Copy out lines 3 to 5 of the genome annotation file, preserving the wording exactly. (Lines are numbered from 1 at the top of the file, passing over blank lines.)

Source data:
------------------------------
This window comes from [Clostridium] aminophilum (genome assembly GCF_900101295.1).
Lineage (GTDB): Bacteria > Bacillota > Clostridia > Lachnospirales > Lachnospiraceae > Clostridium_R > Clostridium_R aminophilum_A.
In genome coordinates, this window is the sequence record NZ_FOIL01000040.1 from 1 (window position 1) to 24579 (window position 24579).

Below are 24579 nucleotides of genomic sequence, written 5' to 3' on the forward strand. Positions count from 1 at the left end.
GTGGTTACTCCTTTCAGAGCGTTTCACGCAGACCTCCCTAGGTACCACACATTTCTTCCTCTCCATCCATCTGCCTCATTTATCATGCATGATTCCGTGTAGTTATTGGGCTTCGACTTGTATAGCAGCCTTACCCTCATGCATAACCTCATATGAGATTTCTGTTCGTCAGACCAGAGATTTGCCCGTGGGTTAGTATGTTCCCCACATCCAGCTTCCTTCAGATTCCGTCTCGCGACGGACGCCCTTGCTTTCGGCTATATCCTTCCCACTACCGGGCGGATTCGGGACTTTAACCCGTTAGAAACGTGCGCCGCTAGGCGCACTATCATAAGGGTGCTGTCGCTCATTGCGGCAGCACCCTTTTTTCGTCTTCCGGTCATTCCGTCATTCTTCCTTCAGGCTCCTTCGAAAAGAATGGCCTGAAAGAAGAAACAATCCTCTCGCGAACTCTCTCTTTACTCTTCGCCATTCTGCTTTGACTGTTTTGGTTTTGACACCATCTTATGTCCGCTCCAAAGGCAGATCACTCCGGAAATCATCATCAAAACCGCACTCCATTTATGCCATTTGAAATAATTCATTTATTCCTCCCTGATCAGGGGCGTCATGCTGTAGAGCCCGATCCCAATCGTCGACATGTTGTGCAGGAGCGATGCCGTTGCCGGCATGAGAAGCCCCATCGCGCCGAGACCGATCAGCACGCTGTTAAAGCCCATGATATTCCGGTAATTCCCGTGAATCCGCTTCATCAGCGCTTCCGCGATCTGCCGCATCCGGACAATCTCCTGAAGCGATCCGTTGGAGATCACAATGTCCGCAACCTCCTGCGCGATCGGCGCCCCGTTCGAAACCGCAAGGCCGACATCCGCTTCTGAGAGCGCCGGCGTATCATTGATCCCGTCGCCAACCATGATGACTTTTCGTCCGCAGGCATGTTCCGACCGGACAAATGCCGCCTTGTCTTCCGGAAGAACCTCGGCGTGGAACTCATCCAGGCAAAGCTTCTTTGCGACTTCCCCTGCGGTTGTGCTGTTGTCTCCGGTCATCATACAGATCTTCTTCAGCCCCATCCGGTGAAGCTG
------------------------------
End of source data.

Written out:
In genome coordinates, this window is the sequence record NZ_FOIL01000040.1 from 1 (window position 1) to 24579 (window position 24579).

Below are 24579 nucleotides of genomic sequence, written 5' to 3' on the forward strand. Positions count from 1 at the left end.
GTGGTTACTCCTTTCAGAGCGTTTCACGCAGACCTCCCTAGGTACCACACATTTCTTCCTCTCCATCCATCTGCCTCATTTATCATGCATGATTCCGTGTAGTTATTGGGCTTCGACTTGTATAGCAGCCTTACCCTCATGCATAACCTCATATGAGATTTCTGTTCGTCAGACCAGAGATTTGCCCGTGGGTTAGTATGTTCCCCACATCCAGCTTCCTTCAGATTCCGTCTCGCGACGGACGCCCTTGCTTTCGGCTATATCCTTCCCACTACCGGGCGGATTCGGGACTTTAACCCGTTAGAAACGTGCGCCGCTAGGCGCACTATCATAAGGGTGCTGTCGCTCATTGCGGCAGCACCCTTTTTTCGTCTTCCGGTCATTCCGTCATTCTTCCTTCAGGCTCCTTCGAAAAGAATGGCCTGAAAGAAGAAACAATCCTCTCGCGAACTCTCTCTTTACTCTTCGCCATTCTGCTTTGACTGTTTTGGTTTTGACACCATCTTATGTCCGCTCCAAAGGCAGATCACTCCGGAAATCATCATCAAAACCGCACTCCATTTATGCCATTTGAAATAATTCATTTATTCCTCCCTGATCAGGGGCGTCATGCTGTAGAGCCCGATCCCAATCGTCGACATGTTGTGCAGGAGCGATGCCGTTGCCGGCATGAGAAGCCCCATCGCGCCGAGACCGATCAGCACGCTGTTAAAGCCCATGATATTCCGGTAATTCCCGTGAATCCGCTTCATCAGCGCTTCCGCGATCTGCCGCATCCGGACAATCTCCTGAAGCGATCCGTTGGAGATCACAATGTCCGCAACCTCCTGCGCGATCGGCGCCCCGTTCGAAACCGCAAGGCCGACATCCGCTTCTGAGAGCGCCGGCGTATCATTGATCCCGTCGCCAACCATGATGACTTTTCGTCCGCAGGCATGTTCCGACCGGACAAATGCCGCCTTGTCTTCCGGAAGAACCTCGGCGTGGAACTCATCCAGGCAAAGCTTCTTTGCGACTTCCCCTGCGGTTGTGCTGTTGTCTCCGGTCATCATACAGATCTTCTTCAGCCCCATCCGGTGAAGCTG